The intersection between Crypto and artistic expression is perhaps not the first connection to come to mind. However, if you’re the kind of person who sees potential for Bitcoin and blockchain technology to reshape existing institutions, give rise to new types of organisations, or generally change the world, then there is a good reason to check out the artists working with these ideas.
Blockchain and Cryptocurrency in Art
Historically, it has always been the artists who are on the front lines of culture, creating new ideas, styles, representations of reality and forms of expression that lay the foundation of the future. What is considered radical in one generation is often normalised by the next, and artists tend to push those boundaries, break down barriers, and challenge us to think in new ways. So, when creative people start to use Bitcoin and cryptocurrency in art, it is worth paying attention.
Since its inception, there have been a number of artists who have made use of cryptocurrency in art. Ranging from imaginative portraits of Satoshi Nakamoto to decentralised art marketplaces built on blockchain, there are far too many unique and varied projects to cover in one article. We will, however, look at a few particularly notable examples of cryptocurrency in art.
Perhaps one of the most famous, and certainly one of the most creative, incorporations of cryptocurrency in art is a painting created by Twitter artist @coin_artist in 2015. The artist posted the image to Twitter with an alluring caption:
— YT🗝 (@coin_artist) April 3, 2015
While initial interest in solving the puzzle was substantial, the painting’s secret code proved quite challenging to crack. It wasn’t until three years later, perhaps uncoincidentally during the bull run of 2017, that cracking the painting’s code was met with renewed enthusiasm. The complex keys and ciphers represented by different elements of the painting were finally solved in February of 2018 by a programmer and puzzle enthusiast.
Twitter’s @coin_artist is not the only creator embedding secret cryptos in artworks. Los Angeles-based artist Andy Bauch has also produced several intricate mosaics made of legos that conceal hidden crypto fortunes. Part of Bauch’s “New Money” series displayed at the Castelli Art Space in March of 2018, each of the mosaics contains the private key to one of his crypto wallets to anyone who can decipher it. In describing his inspiration for using cryptocurrency in art Bauch said,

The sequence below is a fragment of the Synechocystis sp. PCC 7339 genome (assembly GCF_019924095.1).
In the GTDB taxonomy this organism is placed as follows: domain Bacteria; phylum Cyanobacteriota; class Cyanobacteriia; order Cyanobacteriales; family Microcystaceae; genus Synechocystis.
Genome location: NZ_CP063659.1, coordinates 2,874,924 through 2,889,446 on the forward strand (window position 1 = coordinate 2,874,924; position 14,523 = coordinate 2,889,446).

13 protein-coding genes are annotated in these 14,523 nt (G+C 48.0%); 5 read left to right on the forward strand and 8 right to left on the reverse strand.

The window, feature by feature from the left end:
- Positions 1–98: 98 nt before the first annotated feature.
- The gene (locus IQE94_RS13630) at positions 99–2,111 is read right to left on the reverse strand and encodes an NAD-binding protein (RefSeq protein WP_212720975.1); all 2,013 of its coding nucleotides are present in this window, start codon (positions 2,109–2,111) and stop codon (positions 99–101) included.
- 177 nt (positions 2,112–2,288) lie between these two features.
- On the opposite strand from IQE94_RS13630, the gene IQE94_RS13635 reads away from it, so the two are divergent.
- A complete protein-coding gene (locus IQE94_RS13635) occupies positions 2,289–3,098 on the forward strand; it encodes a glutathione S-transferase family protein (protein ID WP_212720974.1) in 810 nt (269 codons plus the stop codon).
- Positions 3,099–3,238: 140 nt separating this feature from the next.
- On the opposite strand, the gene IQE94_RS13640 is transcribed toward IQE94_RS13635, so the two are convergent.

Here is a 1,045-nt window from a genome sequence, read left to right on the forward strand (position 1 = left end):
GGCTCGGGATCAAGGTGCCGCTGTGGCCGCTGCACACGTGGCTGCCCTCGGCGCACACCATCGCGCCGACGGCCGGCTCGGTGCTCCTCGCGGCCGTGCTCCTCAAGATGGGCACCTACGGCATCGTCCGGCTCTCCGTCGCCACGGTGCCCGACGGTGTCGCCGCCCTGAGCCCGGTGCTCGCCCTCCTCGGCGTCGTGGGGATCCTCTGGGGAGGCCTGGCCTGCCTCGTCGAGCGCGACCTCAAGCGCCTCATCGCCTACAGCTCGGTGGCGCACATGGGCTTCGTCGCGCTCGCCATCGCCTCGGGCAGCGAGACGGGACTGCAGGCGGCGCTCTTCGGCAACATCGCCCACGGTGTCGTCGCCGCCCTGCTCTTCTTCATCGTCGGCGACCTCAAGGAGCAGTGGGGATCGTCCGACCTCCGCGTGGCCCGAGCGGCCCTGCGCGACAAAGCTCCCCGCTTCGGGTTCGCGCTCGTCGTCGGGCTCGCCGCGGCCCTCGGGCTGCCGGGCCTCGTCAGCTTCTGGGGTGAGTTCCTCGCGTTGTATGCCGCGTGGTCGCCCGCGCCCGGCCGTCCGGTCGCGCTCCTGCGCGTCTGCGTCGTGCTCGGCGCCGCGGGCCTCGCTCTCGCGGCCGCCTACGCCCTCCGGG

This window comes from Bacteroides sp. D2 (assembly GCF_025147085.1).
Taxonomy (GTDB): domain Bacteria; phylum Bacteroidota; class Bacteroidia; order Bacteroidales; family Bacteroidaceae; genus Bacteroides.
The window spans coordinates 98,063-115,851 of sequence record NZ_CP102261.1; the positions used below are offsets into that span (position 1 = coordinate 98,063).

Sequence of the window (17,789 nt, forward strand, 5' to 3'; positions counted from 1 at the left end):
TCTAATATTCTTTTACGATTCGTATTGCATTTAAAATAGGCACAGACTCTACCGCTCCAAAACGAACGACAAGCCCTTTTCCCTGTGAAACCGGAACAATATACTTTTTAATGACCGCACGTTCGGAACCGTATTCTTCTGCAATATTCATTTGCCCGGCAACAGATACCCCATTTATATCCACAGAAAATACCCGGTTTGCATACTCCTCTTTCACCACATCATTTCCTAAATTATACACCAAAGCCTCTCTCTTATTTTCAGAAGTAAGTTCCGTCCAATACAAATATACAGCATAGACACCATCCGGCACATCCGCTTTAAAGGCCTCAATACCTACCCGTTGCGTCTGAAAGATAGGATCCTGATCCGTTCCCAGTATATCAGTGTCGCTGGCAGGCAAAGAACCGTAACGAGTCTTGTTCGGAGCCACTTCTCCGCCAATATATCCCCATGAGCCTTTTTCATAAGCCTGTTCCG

“I am attempting to help those without computer science backgrounds visualize and understand the rather abstract concept of cryptocurrencies and simultaneous democratizing the potential and volatility that comes along with them.”
Digital Graffiti on the Blockchain
While some artists hide cryptocurrency in art, others hide art in cryptocurrency – or, more specifically, on the blockchain. Since the beginning of Bitcoin, people have embedded hidden text and images in the blockchain using the transaction address system. Satoshi Nakamoto, in fact, was the first to do this, including the hidden note,
“Chancellor on brink of second bailout for banks,” in the genesis block of the Bitcoin blockchain.
One project that focuses on this unique integration of cryptocurrency in art is an interactive installation deployed as a repository on Github called Messages from the Mines. According to the creator of this fascinating twist on the traditional block explorer, “the distributed ledger contains hidden love messages, cryptic poems, ASCII art, signatures, eulogies and more. These messages are a creative misuse of the Bitcoin transaction protocol, a form of digital graffiti, unique—though overlooked—cultural artifacts forever embedded in one of the most contemporary digital technologies.”
Love ‘em or hate ‘em, there is no question that CryptoKittes got people all over the world really excited about the implications for cryptocurrency in art. In December, 2017, CryptoKitties made a huge splash in the crypto space. Launched on the Ethereum blockchain, CryptoKitties are adorable cartoon cats that you can buy, sell, and breed. Any two CryptoKitty owners can breed their cats to create a new, unique CryptoKitty, which can then be sold on a marketplace.
These collectable digital kitties became so popular that they caused serious congestion on the Ethereum network and slowed transaction speed to a crawl. Like other collectables, each CryptoKitty is imbued with a certain level of rarity. While the average price is around $25, the rarest CryptoKitty was sold for over $100,000.
As more artists explore the world of blockchain and find creative ways to incorporate cryptocurrency in art, we can look forward to more projects that explore the space around art and technology. We are also beginning to see applications for blockchain in relation to art ownership, distribution, authentication, and licensing. Ranging from decentralised digital art marketplaces built on the blockchain to opportunities for democratising investment in fine art, we are just beginning to explore the true implications for cryptocurrency in art.
Liz is a Canadian journalist and writer for Bitcoin Australia. Connect with her on Twitter @Elizabeth_Utley, or on Linkedin as Elizabeth Utley.